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AAN: White Matter Damaged in Depressed NFL Athletes

Second study shows that a history of concussion correlates with depression for retired NFL athletes

AAN: White Matter Damaged in Depressed NFL Athletes

THURSDAY, Jan. 17 (HealthDay News) -- Retired National Football League (NFL) athletes with depression have impaired white matter integrity detected by diffusion tensor imaging; and among retired NFL athletes, a history of concussion correlates with depression, according to two studies released in advance of their presentation at the annual meeting of the American Academy of Neurology, which will be held from March 16 to 23 in San Diego.

Kyle Womack, M.D., of the University of Texas Southwestern Medical Center in Dallas, and colleagues examined the correlation between impaired white matter integrity, defined by reduced fractional anisotropy (FA) on diffusion tensor imaging, and depression, measured using the Beck Depression Inventory II (BDI-II), in a cohort of 26 retired NFL athletes (five of whom were depressed; mean score on BDI-II, 23.8). The researchers observed a significant negative correlation between the mean FA from four tract regions of interest (forceps minor, right frontal aslant tract, right uncinate fasciculus, and left superior longitudinal fasciculus) and BDI scores. The mean FA of the forceps minor accurately differentiated depressed from non-depressed athletes (sensitivity, 100 percent; specificity, 95 percent).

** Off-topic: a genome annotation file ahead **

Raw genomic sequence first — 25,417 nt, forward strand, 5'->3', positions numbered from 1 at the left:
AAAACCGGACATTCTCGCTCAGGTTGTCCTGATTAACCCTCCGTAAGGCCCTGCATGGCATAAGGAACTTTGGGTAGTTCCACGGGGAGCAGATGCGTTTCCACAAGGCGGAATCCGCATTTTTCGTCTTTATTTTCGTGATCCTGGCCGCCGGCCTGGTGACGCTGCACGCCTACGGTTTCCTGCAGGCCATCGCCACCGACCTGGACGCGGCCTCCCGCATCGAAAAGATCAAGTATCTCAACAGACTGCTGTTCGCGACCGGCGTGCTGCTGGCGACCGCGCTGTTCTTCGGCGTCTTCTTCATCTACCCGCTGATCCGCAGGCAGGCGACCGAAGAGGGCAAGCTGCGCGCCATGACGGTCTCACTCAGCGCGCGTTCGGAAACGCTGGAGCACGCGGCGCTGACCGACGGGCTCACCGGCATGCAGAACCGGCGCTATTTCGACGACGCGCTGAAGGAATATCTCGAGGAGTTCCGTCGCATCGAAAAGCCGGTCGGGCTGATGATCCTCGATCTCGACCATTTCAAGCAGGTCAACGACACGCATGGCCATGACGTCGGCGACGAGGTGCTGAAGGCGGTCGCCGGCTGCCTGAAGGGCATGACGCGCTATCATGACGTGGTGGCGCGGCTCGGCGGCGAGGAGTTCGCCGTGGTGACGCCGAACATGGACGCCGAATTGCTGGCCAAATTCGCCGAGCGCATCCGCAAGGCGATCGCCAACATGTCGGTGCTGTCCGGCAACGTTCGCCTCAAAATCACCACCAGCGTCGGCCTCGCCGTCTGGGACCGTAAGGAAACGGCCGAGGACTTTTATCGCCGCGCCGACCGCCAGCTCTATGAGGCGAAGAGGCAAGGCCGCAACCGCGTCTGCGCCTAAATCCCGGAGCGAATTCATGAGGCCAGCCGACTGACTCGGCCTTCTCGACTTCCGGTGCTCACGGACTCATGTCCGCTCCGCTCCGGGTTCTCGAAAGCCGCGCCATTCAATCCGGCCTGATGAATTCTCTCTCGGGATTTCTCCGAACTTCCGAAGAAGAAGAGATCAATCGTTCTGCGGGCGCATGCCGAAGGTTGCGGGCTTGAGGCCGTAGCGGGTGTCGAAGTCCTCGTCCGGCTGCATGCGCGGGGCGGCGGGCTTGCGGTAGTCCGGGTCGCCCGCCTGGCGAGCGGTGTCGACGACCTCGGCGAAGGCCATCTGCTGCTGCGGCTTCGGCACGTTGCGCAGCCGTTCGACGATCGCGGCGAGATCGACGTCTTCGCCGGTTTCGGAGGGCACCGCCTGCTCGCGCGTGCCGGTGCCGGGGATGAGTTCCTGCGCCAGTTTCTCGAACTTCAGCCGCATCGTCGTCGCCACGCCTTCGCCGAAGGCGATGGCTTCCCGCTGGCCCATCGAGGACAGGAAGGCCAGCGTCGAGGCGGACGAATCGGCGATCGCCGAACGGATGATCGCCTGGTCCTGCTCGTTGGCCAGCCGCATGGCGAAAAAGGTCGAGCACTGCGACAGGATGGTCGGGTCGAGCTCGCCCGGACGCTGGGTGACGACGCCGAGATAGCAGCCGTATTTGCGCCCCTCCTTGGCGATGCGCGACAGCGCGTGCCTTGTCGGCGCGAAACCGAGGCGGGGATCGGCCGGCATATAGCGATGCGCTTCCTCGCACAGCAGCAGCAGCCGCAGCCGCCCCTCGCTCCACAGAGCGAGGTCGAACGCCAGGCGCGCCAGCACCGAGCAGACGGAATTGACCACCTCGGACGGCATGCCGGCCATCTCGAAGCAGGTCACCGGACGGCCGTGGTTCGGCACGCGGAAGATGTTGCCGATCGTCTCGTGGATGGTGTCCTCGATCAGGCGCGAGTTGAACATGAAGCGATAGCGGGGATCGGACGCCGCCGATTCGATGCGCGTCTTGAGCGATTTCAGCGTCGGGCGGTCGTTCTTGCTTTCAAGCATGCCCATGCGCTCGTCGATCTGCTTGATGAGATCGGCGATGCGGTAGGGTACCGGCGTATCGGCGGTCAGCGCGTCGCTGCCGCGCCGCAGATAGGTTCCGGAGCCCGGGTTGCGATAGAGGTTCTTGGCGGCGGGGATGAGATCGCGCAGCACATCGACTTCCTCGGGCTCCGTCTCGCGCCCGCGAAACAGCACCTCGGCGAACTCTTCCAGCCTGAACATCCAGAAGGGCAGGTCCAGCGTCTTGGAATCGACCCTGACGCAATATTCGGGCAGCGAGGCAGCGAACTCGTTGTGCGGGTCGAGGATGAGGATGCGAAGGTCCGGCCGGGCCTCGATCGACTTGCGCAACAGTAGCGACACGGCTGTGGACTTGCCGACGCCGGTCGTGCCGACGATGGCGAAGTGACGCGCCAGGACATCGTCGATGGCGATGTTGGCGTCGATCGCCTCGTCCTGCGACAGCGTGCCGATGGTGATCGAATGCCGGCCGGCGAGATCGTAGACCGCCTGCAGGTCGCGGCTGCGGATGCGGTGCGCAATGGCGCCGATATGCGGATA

Nyaz Didehbani, Ph.D., of the University of Texas at Dallas, and colleagues assessed depressive symptoms in 34 retired NFL athletes with a history of concussion and 29 age- and IQ-matched controls without a history of concussion. The researchers noted a significant correlation between the number of lifetime concussions and the BDI-II scores. The cognitive factor of a three-factor model of depressive symptoms of the BDI-II was significantly correlated with concussions.

"It is important when a concussive experience occurs that medical professionals appropriately include depression screening in their follow-up assessment," Didehbani said in a statement.

Abstract - Womack
Abstract - Didehbani
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